Handel was rather fond of enchantresses; they pop up in his operas both early and late. It wasn’t the power per se that seems to have interested him but the ability it conferred for the character to be whatever she wanted to be. Sorcery, enchantment gave female characters agency so Handel’s enchantresses are always interesting and usually transgressive, ‘bad girls’ if you will.
Alcina is one of Handel’s last enchantresses, and since the Handel opera revival of the early 20th century she has been on regular display.
Tim Albery’s new production of Handel’s Alcina for Opera North opened at the Grand Theatre, Leeds on Saturday 5 February 2022 with Mark Askvik as Bradamante, Claire Pascoe as Melissa, Fflur Wyn as Morgana, Maire Flavin as Alcina, Patrick Terry as Ruggiero and Nick Pritchard as Oronte. Laurence Cummings conducted, designs were by Hannah Clark, lighting by Matthew Richardson and video by Ian William Galloway.
Like most modern directors, Tim Albery was uninterested in Alcina’s magic for its own sake, there was none of the vivid theatrical display beloved by Handel’s contemporaries. Instead, this magic enables Alcina to live a life of isolated contentment, indulging herself as she pleases. A production of Alcina set in an oligarch’s luxury villa would, in many ways, work dramaturgically, though sometimes I do long for a production with the theatrical dazzle of the 18th century and an ending completely true to the libretto.
Here we were in the realm of the imagination. The production is proudly sustainable, so all the costumes were pre-loved, with 1950s and 1960s glamour a key theme, the women creating their own magic. At the opening there was a bare stage with just lighting rig and chairs (1960s style velour bucket seats). As Melissa entered, the lighting rig raised up and the video started. This created the journey to Alcina’s island with its lush tropical vegetation, which made a big contrast with the velour chairs. But that is the idea; Alcina’s enclave is not at all natural.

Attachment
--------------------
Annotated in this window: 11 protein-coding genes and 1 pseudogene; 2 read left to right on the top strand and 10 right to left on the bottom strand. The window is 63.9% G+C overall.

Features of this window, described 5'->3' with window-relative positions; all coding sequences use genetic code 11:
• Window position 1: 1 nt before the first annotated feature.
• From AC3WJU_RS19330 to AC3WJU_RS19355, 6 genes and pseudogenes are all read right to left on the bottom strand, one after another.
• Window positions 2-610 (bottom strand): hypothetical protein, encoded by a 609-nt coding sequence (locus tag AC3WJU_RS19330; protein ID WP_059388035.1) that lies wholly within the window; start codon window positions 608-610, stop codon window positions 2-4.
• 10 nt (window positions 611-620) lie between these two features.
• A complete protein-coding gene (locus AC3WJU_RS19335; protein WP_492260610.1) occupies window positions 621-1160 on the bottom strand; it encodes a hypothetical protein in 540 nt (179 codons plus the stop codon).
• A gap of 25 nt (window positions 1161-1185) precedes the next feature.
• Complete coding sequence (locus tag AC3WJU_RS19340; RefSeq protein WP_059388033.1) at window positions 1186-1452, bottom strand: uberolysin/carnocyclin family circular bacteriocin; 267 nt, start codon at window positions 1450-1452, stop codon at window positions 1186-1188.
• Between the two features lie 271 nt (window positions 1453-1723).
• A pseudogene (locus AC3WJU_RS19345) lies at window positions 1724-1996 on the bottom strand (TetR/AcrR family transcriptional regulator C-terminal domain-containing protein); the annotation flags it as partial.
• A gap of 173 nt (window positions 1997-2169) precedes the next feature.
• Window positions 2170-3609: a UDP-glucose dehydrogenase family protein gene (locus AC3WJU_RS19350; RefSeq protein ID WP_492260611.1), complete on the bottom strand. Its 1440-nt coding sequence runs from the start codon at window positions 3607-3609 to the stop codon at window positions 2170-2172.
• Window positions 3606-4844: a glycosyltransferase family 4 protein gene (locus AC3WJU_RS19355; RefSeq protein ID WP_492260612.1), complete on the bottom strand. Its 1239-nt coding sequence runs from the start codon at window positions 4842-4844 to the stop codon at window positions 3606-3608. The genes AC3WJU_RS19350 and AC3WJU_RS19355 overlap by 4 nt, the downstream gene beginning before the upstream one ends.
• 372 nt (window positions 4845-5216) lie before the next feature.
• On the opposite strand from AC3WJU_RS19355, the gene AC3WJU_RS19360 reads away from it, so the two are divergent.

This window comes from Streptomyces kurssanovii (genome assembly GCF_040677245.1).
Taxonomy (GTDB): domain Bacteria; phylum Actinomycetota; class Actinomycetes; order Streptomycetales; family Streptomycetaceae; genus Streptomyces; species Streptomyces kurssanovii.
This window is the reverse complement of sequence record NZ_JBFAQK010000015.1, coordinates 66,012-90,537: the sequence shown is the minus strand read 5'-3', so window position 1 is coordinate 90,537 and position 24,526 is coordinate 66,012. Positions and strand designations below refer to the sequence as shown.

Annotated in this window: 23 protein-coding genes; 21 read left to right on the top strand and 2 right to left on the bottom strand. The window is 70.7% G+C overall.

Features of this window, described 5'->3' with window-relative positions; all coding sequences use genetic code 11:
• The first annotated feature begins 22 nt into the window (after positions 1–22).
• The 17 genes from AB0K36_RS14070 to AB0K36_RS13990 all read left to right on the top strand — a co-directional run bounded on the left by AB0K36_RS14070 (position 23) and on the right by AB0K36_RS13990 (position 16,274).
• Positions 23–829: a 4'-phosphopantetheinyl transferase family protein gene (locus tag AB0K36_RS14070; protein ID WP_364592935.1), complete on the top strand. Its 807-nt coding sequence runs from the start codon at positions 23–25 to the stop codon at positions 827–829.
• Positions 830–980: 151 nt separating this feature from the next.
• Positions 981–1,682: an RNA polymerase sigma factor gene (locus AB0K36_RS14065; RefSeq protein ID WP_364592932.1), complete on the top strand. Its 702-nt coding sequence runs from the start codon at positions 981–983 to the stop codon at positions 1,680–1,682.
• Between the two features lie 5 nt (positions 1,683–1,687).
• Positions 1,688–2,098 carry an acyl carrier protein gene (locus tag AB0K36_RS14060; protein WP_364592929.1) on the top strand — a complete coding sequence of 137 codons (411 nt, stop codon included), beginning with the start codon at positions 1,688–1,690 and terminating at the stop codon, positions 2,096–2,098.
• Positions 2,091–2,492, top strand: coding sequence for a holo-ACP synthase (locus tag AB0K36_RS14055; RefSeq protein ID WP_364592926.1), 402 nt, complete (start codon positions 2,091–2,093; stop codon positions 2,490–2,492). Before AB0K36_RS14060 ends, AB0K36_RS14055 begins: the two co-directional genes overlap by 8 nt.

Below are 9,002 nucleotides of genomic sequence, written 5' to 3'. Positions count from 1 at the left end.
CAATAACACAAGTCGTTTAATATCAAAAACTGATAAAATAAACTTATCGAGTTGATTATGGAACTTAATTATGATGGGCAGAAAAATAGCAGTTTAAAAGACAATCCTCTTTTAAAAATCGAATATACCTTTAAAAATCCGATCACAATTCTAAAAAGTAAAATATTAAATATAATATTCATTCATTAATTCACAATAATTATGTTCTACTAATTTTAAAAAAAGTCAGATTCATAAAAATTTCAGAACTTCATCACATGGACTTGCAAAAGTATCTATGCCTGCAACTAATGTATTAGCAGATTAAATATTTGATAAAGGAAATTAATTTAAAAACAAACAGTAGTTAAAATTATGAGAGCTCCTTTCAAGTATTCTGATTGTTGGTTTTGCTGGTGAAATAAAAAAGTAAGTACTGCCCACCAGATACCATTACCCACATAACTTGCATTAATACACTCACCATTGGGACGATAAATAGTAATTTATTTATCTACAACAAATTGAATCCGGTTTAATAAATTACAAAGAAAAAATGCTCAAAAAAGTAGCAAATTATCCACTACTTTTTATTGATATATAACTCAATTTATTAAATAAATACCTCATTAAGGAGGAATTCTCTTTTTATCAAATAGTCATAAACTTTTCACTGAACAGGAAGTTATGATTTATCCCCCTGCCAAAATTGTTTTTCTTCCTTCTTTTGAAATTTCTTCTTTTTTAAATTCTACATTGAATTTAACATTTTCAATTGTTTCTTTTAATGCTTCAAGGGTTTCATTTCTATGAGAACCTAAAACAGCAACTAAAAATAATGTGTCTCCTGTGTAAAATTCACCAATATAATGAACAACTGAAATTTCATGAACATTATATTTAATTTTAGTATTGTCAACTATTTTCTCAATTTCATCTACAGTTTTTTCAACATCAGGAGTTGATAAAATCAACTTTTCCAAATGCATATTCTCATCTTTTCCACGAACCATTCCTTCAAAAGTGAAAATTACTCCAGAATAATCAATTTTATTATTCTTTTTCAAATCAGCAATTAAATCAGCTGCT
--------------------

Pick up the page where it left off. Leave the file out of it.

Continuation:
Though nothing was said explicitly, budget had clearly been a consideration. The cuts in the opera (and these are needed for this type of touring repertory production) removed the chorus, the dances and the character of Oberto. This had the effect of concentrating on Handel’s drama for the protagonists yet removed a key element of theatrical show present in the original. The ending had much of its magical dazzle removed (no urn with Alcina’s heart in it). Instead, Albery reverted to a pre-Handel version of the libretto, so Melisso, Bradamante’s tutor reverted to being Melissa, another enchantress, and it was her agency that brought about the end. Though Alcina’s power was gone, she did not die.
Albery was most interested in the human drama, the upsets that occur to this perfect world with the advent of two disruptive elements (Bradamante and Melissa). The production style was fluid and action from one scene bled into another. In a way, it was quite a busy production but one with a clear sense of the dramaturgy and by the end of Part One (two thirds of the way through Act II) we were vividly gripped by the almost soap opera-like shenanigans. And it is soap opera, write the plot down! But it is this sort of heightened emotionalism that enables Handel to probe his characters’ hearts as they go through extremes.
Maire Flavin was a fascinating Alcina in 1960s film star glam mode, channelling Monica Viti or Audrey Hepburn perhaps. And it worked, there was something cool and seductive about her, and mysterious. And then as the glam failed, she fell to pieces big time. Alcina’s big Act II finale aria, ‘Ombre pallide’ (now opening Part Two became almost a mad scene and throughout Part Two we watched her disintegrate, magnificently.